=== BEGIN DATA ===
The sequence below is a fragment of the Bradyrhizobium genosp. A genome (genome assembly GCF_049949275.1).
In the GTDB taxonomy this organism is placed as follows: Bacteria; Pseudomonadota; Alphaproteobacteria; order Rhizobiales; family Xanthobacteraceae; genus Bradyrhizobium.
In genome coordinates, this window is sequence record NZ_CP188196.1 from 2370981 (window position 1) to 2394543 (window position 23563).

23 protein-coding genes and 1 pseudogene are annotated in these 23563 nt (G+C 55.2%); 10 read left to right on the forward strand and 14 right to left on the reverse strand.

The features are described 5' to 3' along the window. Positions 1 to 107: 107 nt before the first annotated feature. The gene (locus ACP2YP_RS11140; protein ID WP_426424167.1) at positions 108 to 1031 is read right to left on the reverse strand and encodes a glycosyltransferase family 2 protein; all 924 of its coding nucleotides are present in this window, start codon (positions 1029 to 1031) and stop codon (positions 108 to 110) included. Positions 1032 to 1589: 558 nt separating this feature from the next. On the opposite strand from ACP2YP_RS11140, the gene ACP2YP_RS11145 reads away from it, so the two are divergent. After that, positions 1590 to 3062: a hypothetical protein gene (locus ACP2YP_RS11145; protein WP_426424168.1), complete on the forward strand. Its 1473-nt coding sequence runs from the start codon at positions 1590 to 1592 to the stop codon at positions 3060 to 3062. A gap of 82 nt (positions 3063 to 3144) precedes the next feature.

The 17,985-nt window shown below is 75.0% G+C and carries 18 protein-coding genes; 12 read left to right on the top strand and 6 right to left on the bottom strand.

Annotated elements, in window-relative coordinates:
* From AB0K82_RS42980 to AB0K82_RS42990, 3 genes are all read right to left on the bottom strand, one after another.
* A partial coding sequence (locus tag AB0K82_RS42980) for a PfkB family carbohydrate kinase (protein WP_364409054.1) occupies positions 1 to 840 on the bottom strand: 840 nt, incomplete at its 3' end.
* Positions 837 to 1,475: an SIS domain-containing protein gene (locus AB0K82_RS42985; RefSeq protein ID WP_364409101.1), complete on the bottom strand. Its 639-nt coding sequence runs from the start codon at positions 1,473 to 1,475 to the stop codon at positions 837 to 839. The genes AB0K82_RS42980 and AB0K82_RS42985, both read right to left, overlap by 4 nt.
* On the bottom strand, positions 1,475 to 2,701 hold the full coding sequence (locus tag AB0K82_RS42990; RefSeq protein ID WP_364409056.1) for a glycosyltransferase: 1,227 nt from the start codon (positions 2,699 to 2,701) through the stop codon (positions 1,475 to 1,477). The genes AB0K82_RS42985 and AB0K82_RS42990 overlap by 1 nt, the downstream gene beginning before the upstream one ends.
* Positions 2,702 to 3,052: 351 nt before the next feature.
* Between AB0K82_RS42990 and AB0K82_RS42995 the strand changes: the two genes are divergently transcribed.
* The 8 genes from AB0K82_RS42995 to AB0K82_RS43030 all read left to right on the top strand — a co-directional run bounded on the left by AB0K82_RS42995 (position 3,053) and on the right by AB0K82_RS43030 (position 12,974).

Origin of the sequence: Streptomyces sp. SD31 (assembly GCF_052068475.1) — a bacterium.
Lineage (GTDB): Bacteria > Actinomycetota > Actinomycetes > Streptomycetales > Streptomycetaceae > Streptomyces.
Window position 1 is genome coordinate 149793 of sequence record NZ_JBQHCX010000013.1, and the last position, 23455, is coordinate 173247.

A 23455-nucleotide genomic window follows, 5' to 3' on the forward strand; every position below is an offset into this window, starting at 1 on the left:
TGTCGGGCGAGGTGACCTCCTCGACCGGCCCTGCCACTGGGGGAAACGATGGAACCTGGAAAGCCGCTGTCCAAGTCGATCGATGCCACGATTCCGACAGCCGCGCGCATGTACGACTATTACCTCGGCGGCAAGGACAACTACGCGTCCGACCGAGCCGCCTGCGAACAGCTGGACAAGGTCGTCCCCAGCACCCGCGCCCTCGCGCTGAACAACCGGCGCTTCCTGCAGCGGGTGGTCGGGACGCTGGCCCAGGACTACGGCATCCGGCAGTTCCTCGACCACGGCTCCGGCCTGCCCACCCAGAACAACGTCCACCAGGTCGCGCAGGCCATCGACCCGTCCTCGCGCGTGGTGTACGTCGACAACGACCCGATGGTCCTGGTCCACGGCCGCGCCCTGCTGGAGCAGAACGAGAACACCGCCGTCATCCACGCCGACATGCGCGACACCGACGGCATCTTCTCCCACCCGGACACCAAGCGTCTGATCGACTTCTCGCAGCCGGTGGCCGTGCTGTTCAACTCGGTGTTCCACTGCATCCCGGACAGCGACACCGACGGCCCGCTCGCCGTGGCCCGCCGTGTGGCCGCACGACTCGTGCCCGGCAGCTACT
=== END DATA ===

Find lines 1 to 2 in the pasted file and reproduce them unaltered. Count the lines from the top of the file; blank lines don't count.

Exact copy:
The sequence below is a fragment of the Bradyrhizobium genosp. A genome (genome assembly GCF_049949275.1).
In the GTDB taxonomy this organism is placed as follows: Bacteria; Pseudomonadota; Alphaproteobacteria; order Rhizobiales; family Xanthobacteraceae; genus Bradyrhizobium.